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Comet Models
Based on the Deep Impact Mission

Created for the Deep Impact Mission, A NASA Discovery Mission
Maura Rountree-Brown and Art Hammon
Educator/Student - Inquiry
Questions?? Contact Maura.Rountree-Brown@jpl.nasa.gov
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Here are some comet models you can try to build. Then design your own model. You can also use these models to explore some of the facts, theories and concepts about comet science.

Comets have a dark surface we can’t see through. From what is it made?
Make several ice cream balls or use baking potatoes and cover them with different materials:

  • Is it a hard crust? – Use chocolate shell. (hardens into a layer)
  • Is it a slushy crust? – Use chocolate syrup
  • Is it powdery – Use cocoa powder or cake mix
  • Is it rough and thick – Use broken cookies

Cover the surface of your "comet" so that the inner contents can't be observed. (The Deep Impact Mission will create a crater on the surface of a comet and visually observe how the impact is made to the surface of the crust to learn more about its makeup.) Try to have another team design an experiment to see what is beneath the surface of your comet? Which kind of surface do you think we will find on a comet and why?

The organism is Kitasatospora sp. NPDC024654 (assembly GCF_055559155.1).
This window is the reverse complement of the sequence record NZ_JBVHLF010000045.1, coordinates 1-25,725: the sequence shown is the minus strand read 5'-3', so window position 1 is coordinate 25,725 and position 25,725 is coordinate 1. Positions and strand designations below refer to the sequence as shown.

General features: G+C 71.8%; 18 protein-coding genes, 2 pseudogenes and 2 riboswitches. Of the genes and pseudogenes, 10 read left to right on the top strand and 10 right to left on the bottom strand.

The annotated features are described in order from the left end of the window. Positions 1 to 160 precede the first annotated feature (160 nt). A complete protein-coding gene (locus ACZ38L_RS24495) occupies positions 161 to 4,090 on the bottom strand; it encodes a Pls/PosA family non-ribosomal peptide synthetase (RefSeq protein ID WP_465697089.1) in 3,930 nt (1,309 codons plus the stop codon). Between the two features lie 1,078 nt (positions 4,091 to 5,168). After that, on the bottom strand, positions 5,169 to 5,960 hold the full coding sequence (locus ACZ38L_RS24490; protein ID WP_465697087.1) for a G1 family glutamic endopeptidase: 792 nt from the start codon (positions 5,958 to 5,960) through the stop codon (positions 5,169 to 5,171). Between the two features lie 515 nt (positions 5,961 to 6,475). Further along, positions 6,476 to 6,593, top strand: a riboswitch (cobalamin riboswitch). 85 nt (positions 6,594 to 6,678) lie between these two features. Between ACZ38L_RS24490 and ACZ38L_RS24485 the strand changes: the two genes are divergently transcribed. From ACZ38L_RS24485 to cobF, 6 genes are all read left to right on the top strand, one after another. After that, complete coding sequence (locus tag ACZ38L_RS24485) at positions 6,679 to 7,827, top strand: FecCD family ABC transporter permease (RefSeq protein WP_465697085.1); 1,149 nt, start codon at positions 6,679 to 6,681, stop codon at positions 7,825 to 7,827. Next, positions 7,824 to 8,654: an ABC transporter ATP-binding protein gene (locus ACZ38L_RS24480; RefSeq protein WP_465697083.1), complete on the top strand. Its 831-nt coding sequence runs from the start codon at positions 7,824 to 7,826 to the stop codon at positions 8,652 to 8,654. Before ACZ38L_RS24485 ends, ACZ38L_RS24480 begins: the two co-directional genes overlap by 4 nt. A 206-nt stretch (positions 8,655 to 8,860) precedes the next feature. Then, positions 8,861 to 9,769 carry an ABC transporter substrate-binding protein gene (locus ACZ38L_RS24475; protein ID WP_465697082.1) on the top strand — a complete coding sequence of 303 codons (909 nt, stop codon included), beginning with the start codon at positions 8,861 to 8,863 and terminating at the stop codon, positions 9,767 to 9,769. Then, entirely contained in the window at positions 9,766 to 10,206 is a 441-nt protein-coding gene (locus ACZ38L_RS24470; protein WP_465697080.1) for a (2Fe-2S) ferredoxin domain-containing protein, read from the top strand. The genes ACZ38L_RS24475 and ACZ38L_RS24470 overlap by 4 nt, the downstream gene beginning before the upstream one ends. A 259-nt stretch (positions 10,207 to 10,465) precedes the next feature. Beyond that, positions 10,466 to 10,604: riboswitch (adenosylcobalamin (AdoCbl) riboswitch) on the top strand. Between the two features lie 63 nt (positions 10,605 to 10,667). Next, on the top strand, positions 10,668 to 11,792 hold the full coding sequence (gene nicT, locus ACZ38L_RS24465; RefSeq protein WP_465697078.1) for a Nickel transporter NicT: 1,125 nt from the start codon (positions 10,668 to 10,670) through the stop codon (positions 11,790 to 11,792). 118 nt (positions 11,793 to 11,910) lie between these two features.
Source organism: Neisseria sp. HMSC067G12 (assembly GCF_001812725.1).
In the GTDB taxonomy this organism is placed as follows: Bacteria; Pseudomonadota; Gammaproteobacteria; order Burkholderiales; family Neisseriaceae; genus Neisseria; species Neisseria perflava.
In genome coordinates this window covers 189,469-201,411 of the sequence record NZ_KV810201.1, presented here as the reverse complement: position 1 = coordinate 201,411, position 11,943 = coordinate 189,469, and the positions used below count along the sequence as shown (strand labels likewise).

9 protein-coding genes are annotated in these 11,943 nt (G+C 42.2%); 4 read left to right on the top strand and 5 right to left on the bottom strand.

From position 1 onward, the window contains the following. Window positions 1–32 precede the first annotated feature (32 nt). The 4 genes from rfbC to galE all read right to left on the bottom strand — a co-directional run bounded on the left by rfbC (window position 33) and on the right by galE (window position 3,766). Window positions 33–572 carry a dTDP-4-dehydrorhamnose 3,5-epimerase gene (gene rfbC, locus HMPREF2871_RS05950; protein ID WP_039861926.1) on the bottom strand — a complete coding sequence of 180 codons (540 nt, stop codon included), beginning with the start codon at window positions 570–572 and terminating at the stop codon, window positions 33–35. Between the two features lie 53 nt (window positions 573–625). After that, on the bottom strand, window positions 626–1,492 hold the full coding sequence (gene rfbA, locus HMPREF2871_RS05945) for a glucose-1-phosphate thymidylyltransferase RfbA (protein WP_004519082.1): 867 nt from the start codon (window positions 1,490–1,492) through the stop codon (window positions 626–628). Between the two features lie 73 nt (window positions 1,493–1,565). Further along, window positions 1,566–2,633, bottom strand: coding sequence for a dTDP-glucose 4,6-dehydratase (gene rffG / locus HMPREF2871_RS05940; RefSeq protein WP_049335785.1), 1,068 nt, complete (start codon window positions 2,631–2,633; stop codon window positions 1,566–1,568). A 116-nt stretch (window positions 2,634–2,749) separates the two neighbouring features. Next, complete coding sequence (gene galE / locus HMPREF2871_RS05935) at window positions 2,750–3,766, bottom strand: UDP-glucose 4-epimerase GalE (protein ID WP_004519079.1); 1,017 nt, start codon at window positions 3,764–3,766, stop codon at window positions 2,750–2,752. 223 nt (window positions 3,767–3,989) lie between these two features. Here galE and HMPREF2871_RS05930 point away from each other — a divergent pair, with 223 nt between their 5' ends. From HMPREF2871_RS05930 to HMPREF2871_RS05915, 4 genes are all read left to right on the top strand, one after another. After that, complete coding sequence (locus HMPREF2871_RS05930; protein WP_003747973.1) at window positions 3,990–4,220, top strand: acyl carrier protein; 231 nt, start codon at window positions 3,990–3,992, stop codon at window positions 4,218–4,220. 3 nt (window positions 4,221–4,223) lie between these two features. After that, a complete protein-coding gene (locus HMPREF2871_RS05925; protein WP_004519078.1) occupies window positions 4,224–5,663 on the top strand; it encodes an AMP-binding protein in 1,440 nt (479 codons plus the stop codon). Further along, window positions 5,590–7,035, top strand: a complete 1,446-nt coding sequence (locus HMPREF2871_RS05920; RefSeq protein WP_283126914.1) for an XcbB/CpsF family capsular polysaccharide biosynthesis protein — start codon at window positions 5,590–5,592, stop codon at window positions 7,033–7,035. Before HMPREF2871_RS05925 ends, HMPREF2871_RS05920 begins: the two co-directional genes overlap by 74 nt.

What do you think we will find beneath the surface of a comet?
Look for a candy bar that you believe might show what it is like beneath the surface of a comet. Is it dark or light? Is it smooth or full of "debris" - peanuts, candy etc? Are there layers beneath the surface or not, and is it delicate or firmer in composition? Why do you think you have picked a good model?

How will you build and evaluate your own model?
Bring materials from home and have your team decide on a mission design, comet theory or comet question you would like to communicate. Design a model to communicate your question about a comet. Build it and design a test to try to confirm your theory or answer your question. Was it a good model and can you improve it? If there is time, work on an improved designed based on evaluation of the first model.

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